I remember very distinctly being five years old and meeting my dad at the baseball field because not only was he working two jobs and going to school, he was also my coach and never missed a game. At the end of the season, he would type up individual letters to each of the players and laminate them with contact paper. He would use the letter to tell each kid what he thought was great about them and all I remember thinking every time I read that letter [it was prized] was how lucky I was that I “got to keep him.” He was my dad. And even then I knew I was lucky.
[You can’t tell but I am definitely rocking the Minnie Mouse earrings with the tee ball uni.]
When I was 13, my dad graduated with his bachelor’s degree. It took him a long time. There was some perseverance required. But then just before I graduated high school, he got his masters degree. And I’ve been able to experience first-hand what happens when someone works and works and doesn’t give up. Doesn’t look for an easier route or settle for less than awesome.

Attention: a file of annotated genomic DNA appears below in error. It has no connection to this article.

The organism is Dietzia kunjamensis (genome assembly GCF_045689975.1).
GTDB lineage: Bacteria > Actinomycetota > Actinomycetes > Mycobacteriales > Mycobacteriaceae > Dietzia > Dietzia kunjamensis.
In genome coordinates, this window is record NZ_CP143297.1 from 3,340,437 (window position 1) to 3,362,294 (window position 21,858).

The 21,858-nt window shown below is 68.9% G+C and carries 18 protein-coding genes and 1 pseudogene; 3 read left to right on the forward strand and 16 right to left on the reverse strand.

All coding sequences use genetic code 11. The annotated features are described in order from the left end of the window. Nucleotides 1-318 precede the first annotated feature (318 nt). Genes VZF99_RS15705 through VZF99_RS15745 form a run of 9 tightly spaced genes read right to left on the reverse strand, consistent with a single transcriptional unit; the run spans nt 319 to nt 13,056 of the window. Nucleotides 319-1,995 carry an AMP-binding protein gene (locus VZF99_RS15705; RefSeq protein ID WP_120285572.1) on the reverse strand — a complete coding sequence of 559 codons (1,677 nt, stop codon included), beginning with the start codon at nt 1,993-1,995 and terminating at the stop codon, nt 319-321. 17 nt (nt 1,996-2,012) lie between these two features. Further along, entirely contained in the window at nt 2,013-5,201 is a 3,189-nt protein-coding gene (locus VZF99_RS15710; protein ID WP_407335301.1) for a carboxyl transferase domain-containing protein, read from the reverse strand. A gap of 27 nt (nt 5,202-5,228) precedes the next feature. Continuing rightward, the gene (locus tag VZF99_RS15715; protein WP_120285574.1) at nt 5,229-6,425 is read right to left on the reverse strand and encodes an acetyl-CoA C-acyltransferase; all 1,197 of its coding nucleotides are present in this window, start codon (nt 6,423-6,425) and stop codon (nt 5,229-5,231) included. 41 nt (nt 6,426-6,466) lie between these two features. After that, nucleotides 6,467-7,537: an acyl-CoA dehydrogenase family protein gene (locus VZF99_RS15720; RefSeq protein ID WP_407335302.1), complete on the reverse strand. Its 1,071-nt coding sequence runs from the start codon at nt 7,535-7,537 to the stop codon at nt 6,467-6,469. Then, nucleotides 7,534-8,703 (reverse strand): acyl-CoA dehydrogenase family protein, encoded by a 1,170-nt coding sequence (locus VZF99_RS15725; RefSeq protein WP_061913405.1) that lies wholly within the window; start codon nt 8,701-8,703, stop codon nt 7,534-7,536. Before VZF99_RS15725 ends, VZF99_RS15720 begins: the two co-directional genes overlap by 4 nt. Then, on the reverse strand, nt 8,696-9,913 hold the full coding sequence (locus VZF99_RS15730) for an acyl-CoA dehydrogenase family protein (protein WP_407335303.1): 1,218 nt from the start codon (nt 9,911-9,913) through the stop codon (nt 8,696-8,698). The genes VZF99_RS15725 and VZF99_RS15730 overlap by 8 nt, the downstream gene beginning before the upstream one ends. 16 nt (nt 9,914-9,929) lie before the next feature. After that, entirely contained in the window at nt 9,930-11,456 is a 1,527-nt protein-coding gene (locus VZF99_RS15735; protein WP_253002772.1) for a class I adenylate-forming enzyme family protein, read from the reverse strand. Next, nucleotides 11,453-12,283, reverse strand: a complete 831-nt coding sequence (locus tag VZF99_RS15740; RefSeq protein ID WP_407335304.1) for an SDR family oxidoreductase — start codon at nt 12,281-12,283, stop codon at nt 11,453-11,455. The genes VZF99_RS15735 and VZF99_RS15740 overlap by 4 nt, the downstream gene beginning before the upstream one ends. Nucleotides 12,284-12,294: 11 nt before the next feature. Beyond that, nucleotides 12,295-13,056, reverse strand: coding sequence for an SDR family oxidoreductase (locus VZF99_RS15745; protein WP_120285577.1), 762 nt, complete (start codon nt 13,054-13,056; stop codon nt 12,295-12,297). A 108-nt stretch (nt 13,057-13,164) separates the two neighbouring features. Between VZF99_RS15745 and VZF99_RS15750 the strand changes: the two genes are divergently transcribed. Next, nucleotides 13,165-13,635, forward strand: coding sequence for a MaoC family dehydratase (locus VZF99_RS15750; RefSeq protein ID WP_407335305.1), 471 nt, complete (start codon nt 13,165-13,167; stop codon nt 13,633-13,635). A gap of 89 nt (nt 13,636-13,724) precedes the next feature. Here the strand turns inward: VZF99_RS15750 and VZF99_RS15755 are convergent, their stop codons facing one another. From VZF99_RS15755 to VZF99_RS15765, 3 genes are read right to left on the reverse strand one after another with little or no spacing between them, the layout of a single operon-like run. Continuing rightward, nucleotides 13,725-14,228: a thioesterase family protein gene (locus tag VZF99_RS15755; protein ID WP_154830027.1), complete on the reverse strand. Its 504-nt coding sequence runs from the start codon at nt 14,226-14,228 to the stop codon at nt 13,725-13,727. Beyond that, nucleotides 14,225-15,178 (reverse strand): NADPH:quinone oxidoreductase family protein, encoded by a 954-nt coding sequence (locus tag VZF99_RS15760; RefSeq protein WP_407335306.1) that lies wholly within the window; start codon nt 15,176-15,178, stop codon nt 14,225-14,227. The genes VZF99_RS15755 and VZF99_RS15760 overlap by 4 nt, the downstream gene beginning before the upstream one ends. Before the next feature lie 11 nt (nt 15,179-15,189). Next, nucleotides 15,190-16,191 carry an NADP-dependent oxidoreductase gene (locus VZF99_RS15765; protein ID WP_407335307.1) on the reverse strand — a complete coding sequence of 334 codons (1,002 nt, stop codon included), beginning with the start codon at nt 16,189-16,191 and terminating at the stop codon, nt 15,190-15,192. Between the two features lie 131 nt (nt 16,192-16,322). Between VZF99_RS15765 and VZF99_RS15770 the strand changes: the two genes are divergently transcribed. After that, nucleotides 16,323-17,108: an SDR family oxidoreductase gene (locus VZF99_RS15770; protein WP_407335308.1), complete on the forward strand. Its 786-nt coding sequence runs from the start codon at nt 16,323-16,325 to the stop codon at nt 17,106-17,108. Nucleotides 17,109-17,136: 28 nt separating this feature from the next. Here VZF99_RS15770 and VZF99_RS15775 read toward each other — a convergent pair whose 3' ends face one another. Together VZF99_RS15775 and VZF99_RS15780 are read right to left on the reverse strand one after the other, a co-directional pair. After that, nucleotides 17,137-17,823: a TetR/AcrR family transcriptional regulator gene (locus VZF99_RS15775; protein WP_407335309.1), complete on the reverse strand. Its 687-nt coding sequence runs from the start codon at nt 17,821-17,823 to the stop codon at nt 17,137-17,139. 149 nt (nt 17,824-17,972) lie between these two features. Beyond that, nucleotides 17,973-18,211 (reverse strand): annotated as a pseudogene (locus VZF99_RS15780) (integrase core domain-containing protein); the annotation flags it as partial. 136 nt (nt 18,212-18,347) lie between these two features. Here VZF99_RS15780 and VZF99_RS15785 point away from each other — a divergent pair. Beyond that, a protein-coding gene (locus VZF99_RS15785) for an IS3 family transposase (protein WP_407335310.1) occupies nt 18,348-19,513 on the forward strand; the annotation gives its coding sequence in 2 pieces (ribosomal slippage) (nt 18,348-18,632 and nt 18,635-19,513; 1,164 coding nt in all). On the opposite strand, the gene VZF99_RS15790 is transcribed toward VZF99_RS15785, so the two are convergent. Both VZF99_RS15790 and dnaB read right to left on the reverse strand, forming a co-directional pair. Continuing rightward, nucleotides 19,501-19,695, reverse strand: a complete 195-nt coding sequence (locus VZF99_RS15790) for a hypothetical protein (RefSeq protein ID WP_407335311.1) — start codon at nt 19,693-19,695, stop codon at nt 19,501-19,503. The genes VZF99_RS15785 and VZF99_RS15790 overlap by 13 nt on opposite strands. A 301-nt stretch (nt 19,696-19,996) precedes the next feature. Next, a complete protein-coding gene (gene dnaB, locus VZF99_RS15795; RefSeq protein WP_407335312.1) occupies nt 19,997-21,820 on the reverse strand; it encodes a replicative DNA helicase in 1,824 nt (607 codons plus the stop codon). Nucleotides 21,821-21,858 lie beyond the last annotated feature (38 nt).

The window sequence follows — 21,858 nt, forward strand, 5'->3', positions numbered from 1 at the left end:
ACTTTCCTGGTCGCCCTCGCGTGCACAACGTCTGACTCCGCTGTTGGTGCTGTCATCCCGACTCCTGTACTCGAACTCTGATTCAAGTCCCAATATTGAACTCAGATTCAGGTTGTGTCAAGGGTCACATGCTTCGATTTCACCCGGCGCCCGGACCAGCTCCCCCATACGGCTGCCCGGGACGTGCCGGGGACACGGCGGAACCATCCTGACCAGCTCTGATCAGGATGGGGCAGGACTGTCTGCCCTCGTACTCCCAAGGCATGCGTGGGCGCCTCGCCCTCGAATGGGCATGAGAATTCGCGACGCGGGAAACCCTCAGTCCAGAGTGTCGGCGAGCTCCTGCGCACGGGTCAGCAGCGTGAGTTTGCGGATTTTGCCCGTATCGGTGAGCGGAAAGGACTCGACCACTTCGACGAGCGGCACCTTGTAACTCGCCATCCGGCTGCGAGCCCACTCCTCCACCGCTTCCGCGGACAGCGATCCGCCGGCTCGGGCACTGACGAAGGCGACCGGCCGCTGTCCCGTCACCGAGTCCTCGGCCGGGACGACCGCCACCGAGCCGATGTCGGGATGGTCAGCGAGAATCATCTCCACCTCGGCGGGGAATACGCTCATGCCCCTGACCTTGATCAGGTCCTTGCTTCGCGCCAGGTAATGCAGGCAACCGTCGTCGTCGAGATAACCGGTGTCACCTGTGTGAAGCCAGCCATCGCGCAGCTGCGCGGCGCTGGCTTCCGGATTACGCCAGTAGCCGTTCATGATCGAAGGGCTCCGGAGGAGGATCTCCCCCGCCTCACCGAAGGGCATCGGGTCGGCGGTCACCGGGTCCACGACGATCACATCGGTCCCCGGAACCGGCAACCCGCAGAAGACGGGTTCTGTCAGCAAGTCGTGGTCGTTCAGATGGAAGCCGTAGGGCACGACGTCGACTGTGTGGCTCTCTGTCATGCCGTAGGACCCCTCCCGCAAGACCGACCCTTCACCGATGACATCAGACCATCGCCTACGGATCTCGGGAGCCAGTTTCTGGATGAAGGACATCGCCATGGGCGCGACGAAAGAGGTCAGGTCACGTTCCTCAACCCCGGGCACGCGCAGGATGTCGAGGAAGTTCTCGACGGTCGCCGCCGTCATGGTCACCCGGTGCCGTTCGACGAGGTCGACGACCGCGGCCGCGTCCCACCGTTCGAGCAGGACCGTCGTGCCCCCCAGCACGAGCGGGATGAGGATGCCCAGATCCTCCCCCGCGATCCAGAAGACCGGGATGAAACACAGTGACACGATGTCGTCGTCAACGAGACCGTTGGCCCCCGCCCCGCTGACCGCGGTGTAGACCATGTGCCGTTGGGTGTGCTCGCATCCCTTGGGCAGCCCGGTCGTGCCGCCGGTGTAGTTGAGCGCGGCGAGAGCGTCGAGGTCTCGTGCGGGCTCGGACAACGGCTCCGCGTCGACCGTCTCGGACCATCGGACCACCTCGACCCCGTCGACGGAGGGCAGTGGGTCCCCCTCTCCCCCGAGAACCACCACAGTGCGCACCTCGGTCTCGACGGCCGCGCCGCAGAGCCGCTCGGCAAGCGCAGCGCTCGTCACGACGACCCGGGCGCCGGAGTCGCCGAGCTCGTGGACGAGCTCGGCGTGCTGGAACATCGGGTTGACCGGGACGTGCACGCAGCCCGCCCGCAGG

And my dad brought those traits to fatherhood. He had high standards. He appreciated work and practice. Endurance and competition. He was kind of no-nonsense, but looking back I’m thankful for it. I see myself taking the same “no blood, no foul” approach with my kids. I see how I enjoy hard work. It’s still my favorite way to connect with my dad: whether it be training for a triathlon together or helping with yard work when we visit. There is a bond strengthened through sweat lost.